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Biologists dispute fish farm study that says farmed salmon can coexist with real salmon


Victoria, Canada

A new study by the Canadian Department of Fisheries and Oceans suggests farmed Atlantic salmon and Pacific salmon can coexist on the Pacific coast. The study, authored by scientists Richard Beamish and Simon Jones, claims juvenile pink salmon that entered the eastern margin of the Queen Charlotte Strait in 2003 and returned as adults the following year had a high survival rate, despite 16 Atlantic salmon farms operating in the area.

Fish Farm

But some biologists and conservationists say so many young salmon survived because four farms were emptied or fallowed in 2003, reducing the amount of sea lice and viruses that would have infected them.

However, Beamish said Wednesday that's based on an assumption that the juvenile fish are taking a specific migration route.

"There is no published information identifying a migration route so it's only speculation."

Beamish said the juvenile salmon could also have survived because of increased food production based on the climate and other ocean conditions.

Beamish and Jones work as scientists with the Department of Fisheries, as well as holding several other research positions.

Farmed Atlantic salmon is British Columbia's largest agricultural export but the issue is a contentious one because conservationists say farmed fish infect wild species with sea lice, threatening their population.

The controversy led the B.C. government to close some fish farms in the study area from March to June 2003.

Biologist Alexandra Morton, who reviewed the study that's published in the ICES Journal of Marine Science, said the emptying of four fish farms skews results because it's not a typical scenario.

"The report is trying to pretend that salmon farming can occur and wild fish are not affected but when you read the fine print, what it really says is that if you manage to separate the farmed salmon from the young, wild salmon then everything is OK."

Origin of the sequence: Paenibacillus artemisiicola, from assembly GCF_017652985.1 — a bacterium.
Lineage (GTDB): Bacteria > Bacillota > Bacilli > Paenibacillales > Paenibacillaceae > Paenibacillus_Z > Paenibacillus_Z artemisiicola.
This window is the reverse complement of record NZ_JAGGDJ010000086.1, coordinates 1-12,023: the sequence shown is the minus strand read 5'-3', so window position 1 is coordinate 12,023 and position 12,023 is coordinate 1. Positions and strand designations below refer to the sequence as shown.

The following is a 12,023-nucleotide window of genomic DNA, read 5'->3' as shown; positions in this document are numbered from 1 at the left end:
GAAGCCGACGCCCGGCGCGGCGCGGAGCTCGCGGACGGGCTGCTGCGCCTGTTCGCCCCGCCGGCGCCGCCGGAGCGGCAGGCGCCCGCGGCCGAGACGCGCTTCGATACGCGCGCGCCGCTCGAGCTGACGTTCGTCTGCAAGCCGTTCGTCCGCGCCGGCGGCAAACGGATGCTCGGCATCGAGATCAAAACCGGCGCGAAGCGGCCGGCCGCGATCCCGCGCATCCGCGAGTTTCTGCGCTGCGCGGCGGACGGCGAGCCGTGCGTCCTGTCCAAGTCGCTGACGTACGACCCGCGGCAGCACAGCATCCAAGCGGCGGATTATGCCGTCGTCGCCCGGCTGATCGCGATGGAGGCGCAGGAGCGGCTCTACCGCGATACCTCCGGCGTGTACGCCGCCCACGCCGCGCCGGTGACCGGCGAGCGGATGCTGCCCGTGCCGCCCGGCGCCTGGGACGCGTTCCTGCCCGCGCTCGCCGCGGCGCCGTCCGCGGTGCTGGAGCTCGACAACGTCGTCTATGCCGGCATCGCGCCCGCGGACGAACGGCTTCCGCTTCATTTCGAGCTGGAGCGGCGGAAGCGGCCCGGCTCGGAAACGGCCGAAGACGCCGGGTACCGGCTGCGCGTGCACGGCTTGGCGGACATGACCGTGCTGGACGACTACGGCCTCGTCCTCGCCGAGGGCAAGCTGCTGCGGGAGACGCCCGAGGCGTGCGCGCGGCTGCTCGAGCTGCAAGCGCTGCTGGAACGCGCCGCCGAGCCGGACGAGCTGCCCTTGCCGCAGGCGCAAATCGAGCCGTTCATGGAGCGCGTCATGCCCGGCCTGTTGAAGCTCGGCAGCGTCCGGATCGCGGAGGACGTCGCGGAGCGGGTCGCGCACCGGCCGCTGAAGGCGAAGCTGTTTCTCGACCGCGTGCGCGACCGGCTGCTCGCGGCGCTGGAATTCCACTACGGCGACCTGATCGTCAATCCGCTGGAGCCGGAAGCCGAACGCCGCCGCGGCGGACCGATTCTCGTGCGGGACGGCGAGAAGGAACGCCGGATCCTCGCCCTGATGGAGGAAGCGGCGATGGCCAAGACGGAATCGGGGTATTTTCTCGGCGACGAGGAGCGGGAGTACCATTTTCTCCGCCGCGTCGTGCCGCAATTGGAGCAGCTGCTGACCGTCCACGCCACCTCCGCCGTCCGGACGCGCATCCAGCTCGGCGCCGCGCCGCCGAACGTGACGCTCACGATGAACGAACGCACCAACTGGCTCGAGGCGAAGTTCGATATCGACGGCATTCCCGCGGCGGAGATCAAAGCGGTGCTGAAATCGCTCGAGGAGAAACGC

Morton said other biologists and some First Nations groups want the study to be repeated with all the fish farms open.

Clare Backman, a marine biologist at a fish farm called Marine Harvest Canada, said the number of farmed salmon remained the same in 2003 when the four farms were closed.

He also said Morton and others are basing their arguments for clear passageways for juvenile salmon based on work done in Europe.

But there's a huge difference between the two jurisdictions because British Columbia has millions of fish compared to several hundred in Europe, Backman said.

He also said the effect of sea lice on outmigrating fish as a major cause of death among juvenile fish is merely speculation.

But Jennifer Lash, executive director of the Living Oceans Society, said at least seven peer-reviewed scientific papers have been published on the fact that sea lice kill wild salmon.

"So for Marine Harvest to say that it's speculation is absolutely incorrect."

Lash echoed Morton's concerns that the only way to protect wild salmon is to keep farmed salmon in closed containers that won't allow them to escape and infect wild species.

Backman said there's a continuing appetite around the world for farmed salmon, especially in the United States and Asia.

However, critics say the farmed fish don't compare to wild salmon in taste, texture or colour and that sales of the farmed fish are down in British Columbia.

The Canadian Press 2006

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